It has become pretty clear that a lot of commuters won’t be doing much commuting in April. So what recourse is there for the MBTA riders who have already bought their monthly passes for April through a work program?
The MBTA does not typically allow refunds. But those riders who get transit passes through work benefit programs should be able to get a credit that will offset their payroll deductions for the period they couldn’t use their passes.
Whether that happens in May or later will likely depend on the state of the pandemic. And if you want credit for your April pass, you have to act soon. Figuring out how to get it will depend to some extent on how you get the pass in the first place.
Many employers use third-party benefit companies, like California-based WageWorks and Waltham-based Edenred Commuter Benefit Solutions, to issue passes. These companies each issued similar guidance to their customers.
Commuter rail passengers, who receive a new pass each month in the mail, will be allowed to send it back to the benefit company once they receive it. WageWorks’s website said it is still finalizing the details of its policy, but Edenred said passes should be returned by April 1 to get the credit. Riders should also send back the letter that comes in the mail with the pass, but if that’s not possible for some reason, it would probably be smart to at least send a note with a name and address.
Those who have electronic LinkPasses for the bus and subway get their monthly credit renewed automatically on the same plastic CharlieCard. Both Edenred and WageWorks say these riders should just hang on to the card, but be sure to not use it in the month of April. If the LinkPass goes entirely unused, it will simply transfer to the next month the commuter is signed up to use it. If it’s used even once in April, there’s no recourse, so these riders might be best off just storing the pass in a secure place to make sure they don’t accidentally swipe it sometime that month.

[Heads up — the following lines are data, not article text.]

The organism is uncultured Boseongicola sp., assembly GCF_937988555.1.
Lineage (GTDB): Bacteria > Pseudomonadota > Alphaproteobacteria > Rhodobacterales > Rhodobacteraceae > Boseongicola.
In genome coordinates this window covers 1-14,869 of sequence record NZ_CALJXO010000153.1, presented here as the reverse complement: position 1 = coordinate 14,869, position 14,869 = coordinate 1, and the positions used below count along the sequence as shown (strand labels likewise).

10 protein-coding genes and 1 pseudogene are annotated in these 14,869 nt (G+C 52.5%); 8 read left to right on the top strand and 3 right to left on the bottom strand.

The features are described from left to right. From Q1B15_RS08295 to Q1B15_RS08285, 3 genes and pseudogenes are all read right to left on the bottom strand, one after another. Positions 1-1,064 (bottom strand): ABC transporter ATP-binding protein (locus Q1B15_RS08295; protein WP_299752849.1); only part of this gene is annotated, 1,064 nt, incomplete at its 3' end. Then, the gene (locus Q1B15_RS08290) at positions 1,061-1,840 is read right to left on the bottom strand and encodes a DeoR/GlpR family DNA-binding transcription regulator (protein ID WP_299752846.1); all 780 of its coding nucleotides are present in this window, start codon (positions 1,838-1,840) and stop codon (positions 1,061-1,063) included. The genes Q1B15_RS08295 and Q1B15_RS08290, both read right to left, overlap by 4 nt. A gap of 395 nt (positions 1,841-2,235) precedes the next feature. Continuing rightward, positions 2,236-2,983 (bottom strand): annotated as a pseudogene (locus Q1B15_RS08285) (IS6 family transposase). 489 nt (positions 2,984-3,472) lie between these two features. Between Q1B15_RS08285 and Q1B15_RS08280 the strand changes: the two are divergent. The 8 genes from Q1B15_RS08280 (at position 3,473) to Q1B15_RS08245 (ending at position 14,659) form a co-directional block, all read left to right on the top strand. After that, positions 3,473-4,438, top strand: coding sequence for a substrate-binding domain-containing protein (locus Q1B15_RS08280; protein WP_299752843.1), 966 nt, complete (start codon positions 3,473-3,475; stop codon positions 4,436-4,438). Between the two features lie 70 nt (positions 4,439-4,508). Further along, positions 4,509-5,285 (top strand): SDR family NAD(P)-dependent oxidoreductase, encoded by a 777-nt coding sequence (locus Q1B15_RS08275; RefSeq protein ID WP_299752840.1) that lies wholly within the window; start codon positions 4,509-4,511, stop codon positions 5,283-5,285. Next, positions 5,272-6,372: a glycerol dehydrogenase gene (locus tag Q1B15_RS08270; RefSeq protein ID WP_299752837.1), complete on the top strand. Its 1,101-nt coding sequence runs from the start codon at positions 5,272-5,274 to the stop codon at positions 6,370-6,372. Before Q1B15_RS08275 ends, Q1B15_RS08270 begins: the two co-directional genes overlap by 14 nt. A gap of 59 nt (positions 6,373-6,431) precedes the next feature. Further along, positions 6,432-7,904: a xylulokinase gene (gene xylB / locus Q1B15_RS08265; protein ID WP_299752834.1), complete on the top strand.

The MBTA also works with some companies who buy the passes directly from the agency and hand them out to workers. Those companies will also be able send the passes back to the T and will get credit that can be applied later. But from there, it’s up to each company to determine how to handle their workers’ payroll deductions going forward; these riders should reach out directly to their employers, the T said in an online FAQ.
Some commuters order monthly passes in advance online directly from the MBTA. If you use use the T’s auto-pay feature, you have until March 21 to cancel, and if you use the online CharlieCard store, until March 24; commuter rail and ferry passes that aren’t canceled in time may be eligible for a rare MBTA refund if they are sent back promptly, the T said in the FAQ.